Pg 118 "Liberty Hall, my dear chap. Liberty Hall!" Also said by the Brigadier in The Three Doctors.

    "Sleep, after all, was for tortoises." The Talons of Weng-Chiang.

    Pgs 125-126 "I like trains. I used to have a set myself." The Doctor's love of trains was first mentioned in Black Orchid and he mentions having a set in Love and War. We see the eighth Doctor playing with his in the short story Model Train Set from Short Trips.

    Pg 136 "I seem to remember carrying some sort of screwdriver thingy with me, but I seem to have misplaced it." The sonic screwdriver, first seen in Fury From The Deep.

    Pg 145 "There's no point in being grown up if you can't be childish occasionally." Robot.

    Pg 214 "First the funny little clown, then that great handsome bull of a man..." The second and sixth Doctors, Players.

    Pg 215 "Remember the expression on the Count's face when I shot him?" Players.

    Pg 219 "I must know. I mustn't know!" This is the first, but by no means the last, time an all-powerful alien offered to restore the amnesiac eighth Doctor's memories and he recoils in horror at the idea. This appears to be motivated by his subconscious fear of confronting his destroying Gallifrey in The Ancestor Cell, but The Gallifrey Chronicles provides a much better resolution to this arc.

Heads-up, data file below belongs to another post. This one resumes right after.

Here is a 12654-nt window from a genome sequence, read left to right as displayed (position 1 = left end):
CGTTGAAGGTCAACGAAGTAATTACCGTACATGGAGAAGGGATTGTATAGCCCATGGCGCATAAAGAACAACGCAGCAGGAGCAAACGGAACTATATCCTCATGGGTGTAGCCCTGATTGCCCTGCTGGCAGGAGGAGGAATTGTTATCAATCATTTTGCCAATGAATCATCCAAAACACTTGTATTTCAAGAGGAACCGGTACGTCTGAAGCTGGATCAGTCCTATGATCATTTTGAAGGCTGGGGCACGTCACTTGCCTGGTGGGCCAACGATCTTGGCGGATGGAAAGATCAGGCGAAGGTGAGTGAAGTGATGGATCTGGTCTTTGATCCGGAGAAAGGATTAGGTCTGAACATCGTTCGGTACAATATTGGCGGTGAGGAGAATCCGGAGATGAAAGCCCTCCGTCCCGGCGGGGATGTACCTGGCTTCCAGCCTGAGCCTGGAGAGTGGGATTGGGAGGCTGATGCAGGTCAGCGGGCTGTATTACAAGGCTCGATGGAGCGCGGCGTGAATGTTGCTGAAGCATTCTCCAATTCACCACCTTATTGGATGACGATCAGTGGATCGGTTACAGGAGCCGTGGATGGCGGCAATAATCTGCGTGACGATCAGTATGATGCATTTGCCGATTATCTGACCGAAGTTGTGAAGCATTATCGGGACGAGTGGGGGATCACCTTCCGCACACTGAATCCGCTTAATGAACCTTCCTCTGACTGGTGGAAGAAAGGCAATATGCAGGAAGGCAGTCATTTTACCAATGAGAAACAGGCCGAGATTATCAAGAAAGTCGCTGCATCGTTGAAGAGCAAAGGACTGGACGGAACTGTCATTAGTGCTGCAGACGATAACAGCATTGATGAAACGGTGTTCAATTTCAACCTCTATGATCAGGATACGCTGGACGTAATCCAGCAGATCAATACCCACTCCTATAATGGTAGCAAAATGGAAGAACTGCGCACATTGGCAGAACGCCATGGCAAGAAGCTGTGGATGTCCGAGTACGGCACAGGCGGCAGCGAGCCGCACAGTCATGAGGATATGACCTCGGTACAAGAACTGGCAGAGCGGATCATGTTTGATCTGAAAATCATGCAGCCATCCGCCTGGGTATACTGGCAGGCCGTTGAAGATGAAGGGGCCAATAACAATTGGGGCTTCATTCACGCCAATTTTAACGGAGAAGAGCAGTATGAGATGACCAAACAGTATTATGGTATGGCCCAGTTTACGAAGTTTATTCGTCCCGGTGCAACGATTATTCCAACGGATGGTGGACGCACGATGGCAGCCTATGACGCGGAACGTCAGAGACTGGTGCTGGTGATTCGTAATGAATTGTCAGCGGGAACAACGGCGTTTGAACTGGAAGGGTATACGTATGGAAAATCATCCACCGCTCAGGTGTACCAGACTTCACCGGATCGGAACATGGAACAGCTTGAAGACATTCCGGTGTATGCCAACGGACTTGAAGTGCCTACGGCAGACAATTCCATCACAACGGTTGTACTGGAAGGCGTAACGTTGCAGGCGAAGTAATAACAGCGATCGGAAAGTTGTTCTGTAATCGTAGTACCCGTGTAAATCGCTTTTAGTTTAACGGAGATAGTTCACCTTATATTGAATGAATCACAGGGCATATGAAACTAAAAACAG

The Countess, who returns from Players.

    Kim Philby was briefly seen in The Turing Test, but plays a major role here. He'll also show up briefly in History 101.

    Guy Burgess, Donald MacLean, Harry S. Truman, Joseph Stalin, Jim Anderson, Kent Howard, Penny the waitress.


    1. Pg 120 "'The Cold War will get a few degrees colder,' said the Doctor [to Axel], remembering Kim Philby's words." Except that, not only did the Doctor say this to Kim Philby, rather than the other way around (page 84), when doing so he was actually reporting Axel's speech at the time (page 72). Why the Doctor thought Kim Philby had said this when the man who'd actually said it to him is the person he's addressing is a mystery.